Haichang Group, based in the northeastern Chinese port city of Dalian, is the biggest of numerous Chinese investors which have bought into one of France's most famous wine-growing regions in recent years.
It owns 24 estates, including Chateau Chenu-Lafitte, but the group's purchases have been under investigation by financial prosecutors for several years.
“For 10 chateaux, we discovered a certain number of tax crimes: laundering of the proceeds of tax fraud, forgery, use of forgery, etc,” a police source told AFP, confirming a report by France 2 television.
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“In the second quarter of the year, we seized those that were acquired fraudulently,” the source said.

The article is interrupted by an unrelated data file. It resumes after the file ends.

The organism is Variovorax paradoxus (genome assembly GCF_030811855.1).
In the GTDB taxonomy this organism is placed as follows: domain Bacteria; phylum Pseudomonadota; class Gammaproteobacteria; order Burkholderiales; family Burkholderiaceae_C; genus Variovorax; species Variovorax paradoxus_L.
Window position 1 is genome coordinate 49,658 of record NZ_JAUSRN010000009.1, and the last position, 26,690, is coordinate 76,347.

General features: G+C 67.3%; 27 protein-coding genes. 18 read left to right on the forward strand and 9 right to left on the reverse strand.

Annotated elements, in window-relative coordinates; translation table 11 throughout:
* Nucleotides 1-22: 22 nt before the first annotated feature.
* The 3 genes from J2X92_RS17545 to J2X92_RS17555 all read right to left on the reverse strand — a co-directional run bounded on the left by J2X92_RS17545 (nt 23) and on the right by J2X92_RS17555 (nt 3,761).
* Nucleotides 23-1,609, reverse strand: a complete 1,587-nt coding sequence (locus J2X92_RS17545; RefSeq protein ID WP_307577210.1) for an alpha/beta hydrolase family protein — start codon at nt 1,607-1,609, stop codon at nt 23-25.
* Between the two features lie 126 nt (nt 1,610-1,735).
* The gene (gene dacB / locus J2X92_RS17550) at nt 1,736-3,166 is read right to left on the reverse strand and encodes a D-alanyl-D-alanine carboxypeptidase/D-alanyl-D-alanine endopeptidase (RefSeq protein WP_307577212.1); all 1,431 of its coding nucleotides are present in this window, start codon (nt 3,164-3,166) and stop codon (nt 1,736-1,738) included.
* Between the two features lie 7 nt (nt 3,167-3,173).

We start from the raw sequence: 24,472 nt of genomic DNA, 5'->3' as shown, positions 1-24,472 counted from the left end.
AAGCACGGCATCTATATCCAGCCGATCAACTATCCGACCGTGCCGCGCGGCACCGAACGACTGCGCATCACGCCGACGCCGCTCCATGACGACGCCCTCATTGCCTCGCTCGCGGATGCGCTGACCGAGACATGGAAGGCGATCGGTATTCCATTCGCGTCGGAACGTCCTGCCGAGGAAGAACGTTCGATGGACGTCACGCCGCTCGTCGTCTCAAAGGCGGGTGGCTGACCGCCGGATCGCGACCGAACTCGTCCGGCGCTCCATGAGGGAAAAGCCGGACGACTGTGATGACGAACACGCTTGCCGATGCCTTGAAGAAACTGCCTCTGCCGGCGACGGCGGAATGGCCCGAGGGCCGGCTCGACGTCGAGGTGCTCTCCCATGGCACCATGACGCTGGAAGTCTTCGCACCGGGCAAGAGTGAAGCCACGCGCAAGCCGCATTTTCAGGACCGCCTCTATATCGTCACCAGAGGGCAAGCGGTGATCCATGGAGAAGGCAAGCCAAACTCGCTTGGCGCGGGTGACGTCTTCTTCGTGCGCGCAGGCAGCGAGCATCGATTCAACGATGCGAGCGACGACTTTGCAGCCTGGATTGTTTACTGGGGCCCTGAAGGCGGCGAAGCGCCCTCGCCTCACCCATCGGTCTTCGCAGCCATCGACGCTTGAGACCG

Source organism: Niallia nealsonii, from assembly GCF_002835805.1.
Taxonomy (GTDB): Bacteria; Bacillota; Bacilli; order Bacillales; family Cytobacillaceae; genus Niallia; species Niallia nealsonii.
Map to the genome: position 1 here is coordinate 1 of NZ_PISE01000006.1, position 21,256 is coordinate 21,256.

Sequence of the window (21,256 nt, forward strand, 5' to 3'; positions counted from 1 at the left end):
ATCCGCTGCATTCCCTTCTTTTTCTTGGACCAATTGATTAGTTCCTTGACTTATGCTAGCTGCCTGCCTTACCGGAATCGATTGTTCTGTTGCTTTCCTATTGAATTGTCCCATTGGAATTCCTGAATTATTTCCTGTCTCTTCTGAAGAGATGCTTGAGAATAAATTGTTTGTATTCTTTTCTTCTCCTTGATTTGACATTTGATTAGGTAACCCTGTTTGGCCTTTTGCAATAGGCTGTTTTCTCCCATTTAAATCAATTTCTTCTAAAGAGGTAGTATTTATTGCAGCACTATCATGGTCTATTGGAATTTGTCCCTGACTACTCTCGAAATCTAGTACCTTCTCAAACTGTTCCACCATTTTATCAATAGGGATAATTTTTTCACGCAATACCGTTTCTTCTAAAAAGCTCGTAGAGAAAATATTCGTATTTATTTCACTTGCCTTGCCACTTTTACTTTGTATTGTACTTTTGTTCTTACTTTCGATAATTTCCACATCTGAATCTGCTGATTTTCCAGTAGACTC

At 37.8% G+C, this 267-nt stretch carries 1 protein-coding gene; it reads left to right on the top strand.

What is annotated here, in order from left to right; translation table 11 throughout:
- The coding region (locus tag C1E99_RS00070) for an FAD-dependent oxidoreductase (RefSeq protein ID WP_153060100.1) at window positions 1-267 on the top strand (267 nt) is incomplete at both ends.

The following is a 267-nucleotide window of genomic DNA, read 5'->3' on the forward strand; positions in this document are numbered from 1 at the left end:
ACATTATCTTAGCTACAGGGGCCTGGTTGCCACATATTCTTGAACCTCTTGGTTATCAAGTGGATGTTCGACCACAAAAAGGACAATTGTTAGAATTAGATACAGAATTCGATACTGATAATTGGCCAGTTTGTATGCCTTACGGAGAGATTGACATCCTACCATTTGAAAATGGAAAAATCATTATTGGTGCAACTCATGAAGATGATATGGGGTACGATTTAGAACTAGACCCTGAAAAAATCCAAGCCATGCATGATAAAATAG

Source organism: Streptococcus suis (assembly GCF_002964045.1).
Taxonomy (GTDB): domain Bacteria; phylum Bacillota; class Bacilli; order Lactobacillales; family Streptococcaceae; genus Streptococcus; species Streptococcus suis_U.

Investigators began looking into Haichang after reports in the French press that the group had been named in a report by a Chinese state auditor in 2014.
China's National Audit Office (NAO) said in its annual report that Haichang had been granted public money by state authorities to buy foreign technology, but had instead purchased vineyards in France.
Controlled by 56-year-old businessman Naije Qu, Haichang is a trading and shipping company which also has interests in property, tourism and agriculture.
In 2013, Paris's money laundering investigators Tracfin had raised the alarm about Chinese investments in the French wine industry and called for “increased vigilance.”